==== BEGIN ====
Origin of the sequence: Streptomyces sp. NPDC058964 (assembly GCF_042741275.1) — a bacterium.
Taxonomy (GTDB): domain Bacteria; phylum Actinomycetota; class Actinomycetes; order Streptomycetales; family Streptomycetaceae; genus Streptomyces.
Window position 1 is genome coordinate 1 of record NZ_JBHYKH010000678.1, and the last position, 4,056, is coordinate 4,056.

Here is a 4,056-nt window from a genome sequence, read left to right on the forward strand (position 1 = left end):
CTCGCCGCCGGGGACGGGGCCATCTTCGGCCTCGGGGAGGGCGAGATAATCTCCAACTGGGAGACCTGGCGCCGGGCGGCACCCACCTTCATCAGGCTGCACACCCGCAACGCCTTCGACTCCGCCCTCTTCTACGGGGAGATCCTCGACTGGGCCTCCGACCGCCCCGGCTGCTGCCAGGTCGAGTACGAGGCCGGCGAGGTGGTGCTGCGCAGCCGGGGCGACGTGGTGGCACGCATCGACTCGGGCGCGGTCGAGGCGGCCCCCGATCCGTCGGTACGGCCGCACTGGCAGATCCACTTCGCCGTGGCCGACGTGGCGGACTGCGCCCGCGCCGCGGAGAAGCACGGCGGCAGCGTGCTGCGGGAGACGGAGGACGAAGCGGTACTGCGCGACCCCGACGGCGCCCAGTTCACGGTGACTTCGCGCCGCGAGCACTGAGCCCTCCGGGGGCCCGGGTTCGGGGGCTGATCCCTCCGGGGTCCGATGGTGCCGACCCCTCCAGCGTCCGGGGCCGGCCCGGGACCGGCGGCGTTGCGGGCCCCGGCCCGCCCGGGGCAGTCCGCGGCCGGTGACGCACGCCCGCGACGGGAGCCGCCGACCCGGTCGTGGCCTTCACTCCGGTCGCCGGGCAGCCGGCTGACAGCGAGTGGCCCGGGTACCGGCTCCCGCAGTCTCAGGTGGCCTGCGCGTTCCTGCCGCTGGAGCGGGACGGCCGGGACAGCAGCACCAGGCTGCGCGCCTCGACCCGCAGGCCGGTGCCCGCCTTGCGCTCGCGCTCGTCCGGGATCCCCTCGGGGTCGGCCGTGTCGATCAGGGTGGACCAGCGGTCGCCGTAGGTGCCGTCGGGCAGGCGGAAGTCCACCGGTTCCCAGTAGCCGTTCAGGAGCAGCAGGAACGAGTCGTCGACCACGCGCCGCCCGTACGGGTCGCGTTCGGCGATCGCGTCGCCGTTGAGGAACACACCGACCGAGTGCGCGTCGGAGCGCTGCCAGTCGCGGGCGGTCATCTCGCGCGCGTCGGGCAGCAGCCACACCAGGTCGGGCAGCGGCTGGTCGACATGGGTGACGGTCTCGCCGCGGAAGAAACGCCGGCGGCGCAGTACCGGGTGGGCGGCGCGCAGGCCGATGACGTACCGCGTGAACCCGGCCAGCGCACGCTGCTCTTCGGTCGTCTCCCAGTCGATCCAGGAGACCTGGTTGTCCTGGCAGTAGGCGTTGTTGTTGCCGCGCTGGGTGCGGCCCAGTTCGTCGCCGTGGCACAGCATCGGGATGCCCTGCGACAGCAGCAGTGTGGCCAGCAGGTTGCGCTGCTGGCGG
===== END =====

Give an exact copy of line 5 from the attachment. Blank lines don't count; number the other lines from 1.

CTCGCCGCCGGGGACGGGGCCATCTTCGGCCTCGGGGAGGGCGAGATAATCTCCAACTGGGAGACCTGGCGCCGGGCGGCACCCACCTTCATCAGGCTGCACACCCGCAACGCCTTCGACTCCGCCCTCTTCTACGGGGAGATCCTCGACTGGGCCTCCGACCGCCCCGGCTGCTGCCAGGTCGAGTACGAGGCCGGCGAGGTGGTGCTGCGCAGCCGGGGCGACGTGGTGGCACGCATCGACTCGGGCGCGGTCGAGGCGGCCCCCGATCCGTCGGTACGGCCGCACTGGCAGATCCACTTCGCCGTGGCCGACGTGGCGGACTGCGCCCGCGCCGCGGAGAAGCACGGCGGCAGCGTGCTGCGGGAGACGGAGGACGAAGCGGTACTGCGCGACCCCGACGGCGCCCAGTTCACGGTGACTTCGCGCCGCGAGCACTGAGCCCTCCGGGGGCCCGGGTTCGGGGGCTGATCCCTCCGGGGTCCGATGGTGCCGACCCCTCCAGCGTCCGGGGCCGGCCCGGGACCGGCGGCGTTGCGGGCCCCGGCCCGCCCGGGGCAGTCCGCGGCCGGTGACGCACGCCCGCGACGGGAGCCGCCGACCCGGTCGTGGCCTTCACTCCGGTCGCCGGGCAGCCGGCTGACAGCGAGTGGCCCGGGTACCGGCTCCCGCAGTCTCAGGTGGCCTGCGCGTTCCTGCCGCTGGAGCGGGACGGCCGGGACAGCAGCACCAGGCTGCGCGCCTCGACCCGCAGGCCGGTGCCCGCCTTGCGCTCGCGCTCGTCCGGGATCCCCTCGGGGTCGGCCGTGTCGATCAGGGTGGACCAGCGGTCGCCGTAGGTGCCGTCGGGCAGGCGGAAGTCCACCGGTTCCCAGTAGCCGTTCAGGAGCAGCAGGAACGAGTCGTCGACCACGCGCCGCCCGTACGGGTCGCGTTCGGCGATCGCGTCGCCGTTGAGGAACACACCGACCGAGTGCGCGTCGGAGCGCTGCCAGTCGCGGGCGGTCATCTCGCGCGCGTCGGGCAGCAGCCACACCAGGTCGGGCAGCGGCTGGTCGACATGGGTGACGGTCTCGCCGCGGAAGAAACGCCGGCGGCGCAGTACCGGGTGGGCGGCGCGCAGGCCGATGACGTACCGCGTGAACCCGGCCAGCGCACGCTGCTCTTCGGTCGTCTCCCAGTCGATCCAGGAGACCTGGTTGTCCTGGCAGTAGGCGTTGTTGTTGCCGCGCTGGGTGCGGCCCAGTTCGTCGCCGTGGCACAGCATCGGGATGCCCTGCGACAGCAGCAGTGTGGCCAGCAGGTTGCGCTGCTGGCGG